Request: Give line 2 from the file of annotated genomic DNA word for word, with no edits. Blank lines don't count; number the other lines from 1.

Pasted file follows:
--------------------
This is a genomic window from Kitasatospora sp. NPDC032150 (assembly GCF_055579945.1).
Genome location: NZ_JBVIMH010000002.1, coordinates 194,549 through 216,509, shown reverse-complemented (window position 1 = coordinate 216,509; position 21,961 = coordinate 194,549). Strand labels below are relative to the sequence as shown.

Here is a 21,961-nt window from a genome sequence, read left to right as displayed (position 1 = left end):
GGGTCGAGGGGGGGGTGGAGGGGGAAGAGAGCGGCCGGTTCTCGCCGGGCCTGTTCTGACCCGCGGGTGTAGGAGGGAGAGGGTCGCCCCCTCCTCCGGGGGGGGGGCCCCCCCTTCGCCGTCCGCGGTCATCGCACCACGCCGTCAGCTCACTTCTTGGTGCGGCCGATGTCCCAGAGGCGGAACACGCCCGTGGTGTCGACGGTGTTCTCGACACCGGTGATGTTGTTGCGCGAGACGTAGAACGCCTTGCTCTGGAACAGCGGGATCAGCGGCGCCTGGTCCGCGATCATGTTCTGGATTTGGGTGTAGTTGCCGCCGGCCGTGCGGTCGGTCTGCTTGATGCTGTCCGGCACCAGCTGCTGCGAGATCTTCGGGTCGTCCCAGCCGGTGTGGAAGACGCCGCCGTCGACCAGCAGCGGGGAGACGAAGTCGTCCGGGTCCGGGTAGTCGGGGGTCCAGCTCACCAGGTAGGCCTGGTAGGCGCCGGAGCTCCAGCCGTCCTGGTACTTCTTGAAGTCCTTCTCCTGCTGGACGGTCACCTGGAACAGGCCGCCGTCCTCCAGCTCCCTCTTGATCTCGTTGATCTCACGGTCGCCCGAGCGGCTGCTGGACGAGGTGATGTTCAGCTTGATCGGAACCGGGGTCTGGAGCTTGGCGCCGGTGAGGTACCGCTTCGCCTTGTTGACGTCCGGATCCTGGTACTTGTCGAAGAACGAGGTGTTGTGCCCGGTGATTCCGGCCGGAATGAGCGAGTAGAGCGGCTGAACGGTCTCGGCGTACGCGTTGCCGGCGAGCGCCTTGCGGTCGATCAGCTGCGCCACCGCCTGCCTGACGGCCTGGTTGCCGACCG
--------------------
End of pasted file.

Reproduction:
Genome location: NZ_JBVIMH010000002.1, coordinates 194,549 through 216,509, shown reverse-complemented (window position 1 = coordinate 216,509; position 21,961 = coordinate 194,549). Strand labels below are relative to the sequence as shown.